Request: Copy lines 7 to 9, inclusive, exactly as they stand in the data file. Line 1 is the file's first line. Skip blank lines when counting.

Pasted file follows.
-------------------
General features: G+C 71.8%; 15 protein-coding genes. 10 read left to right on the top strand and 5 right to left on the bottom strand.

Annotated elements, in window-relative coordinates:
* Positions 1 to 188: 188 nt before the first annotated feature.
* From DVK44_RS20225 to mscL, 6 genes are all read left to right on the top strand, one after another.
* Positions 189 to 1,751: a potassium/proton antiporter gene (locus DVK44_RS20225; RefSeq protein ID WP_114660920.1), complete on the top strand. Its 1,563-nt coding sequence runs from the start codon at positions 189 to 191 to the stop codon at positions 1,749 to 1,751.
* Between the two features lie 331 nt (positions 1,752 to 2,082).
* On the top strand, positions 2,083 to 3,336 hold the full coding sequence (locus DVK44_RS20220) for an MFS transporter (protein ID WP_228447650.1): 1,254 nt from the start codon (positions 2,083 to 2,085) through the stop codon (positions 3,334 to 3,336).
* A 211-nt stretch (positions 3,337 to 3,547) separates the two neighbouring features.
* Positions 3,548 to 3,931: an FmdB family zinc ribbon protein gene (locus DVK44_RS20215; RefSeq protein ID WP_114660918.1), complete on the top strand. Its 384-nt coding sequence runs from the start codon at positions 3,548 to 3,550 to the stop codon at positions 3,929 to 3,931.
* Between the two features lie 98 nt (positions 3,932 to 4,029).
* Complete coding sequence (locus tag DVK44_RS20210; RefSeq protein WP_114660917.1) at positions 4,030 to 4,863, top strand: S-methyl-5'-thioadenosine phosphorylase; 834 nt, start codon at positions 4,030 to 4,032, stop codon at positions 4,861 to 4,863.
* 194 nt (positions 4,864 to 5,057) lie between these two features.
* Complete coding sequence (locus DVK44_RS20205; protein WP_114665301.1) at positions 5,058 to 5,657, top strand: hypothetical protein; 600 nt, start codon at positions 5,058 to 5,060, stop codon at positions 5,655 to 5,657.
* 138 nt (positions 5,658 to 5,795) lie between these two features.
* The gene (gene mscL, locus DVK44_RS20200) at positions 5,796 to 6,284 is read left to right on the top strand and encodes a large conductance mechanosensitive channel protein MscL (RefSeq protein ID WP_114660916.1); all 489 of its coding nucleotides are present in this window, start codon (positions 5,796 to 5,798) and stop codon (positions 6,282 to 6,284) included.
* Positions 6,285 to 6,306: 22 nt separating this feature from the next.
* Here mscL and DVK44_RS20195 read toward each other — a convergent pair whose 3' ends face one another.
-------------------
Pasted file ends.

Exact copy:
* On the top strand, positions 2,083 to 3,336 hold the full coding sequence (locus DVK44_RS20220) for an MFS transporter (protein ID WP_228447650.1): 1,254 nt from the start codon (positions 2,083 to 2,085) through the stop codon (positions 3,334 to 3,336).
* A 211-nt stretch (positions 3,337 to 3,547) separates the two neighbouring features.
* Positions 3,548 to 3,931: an FmdB family zinc ribbon protein gene (locus DVK44_RS20215; RefSeq protein ID WP_114660918.1), complete on the top strand. Its 384-nt coding sequence runs from the start codon at positions 3,548 to 3,550 to the stop codon at positions 3,929 to 3,931.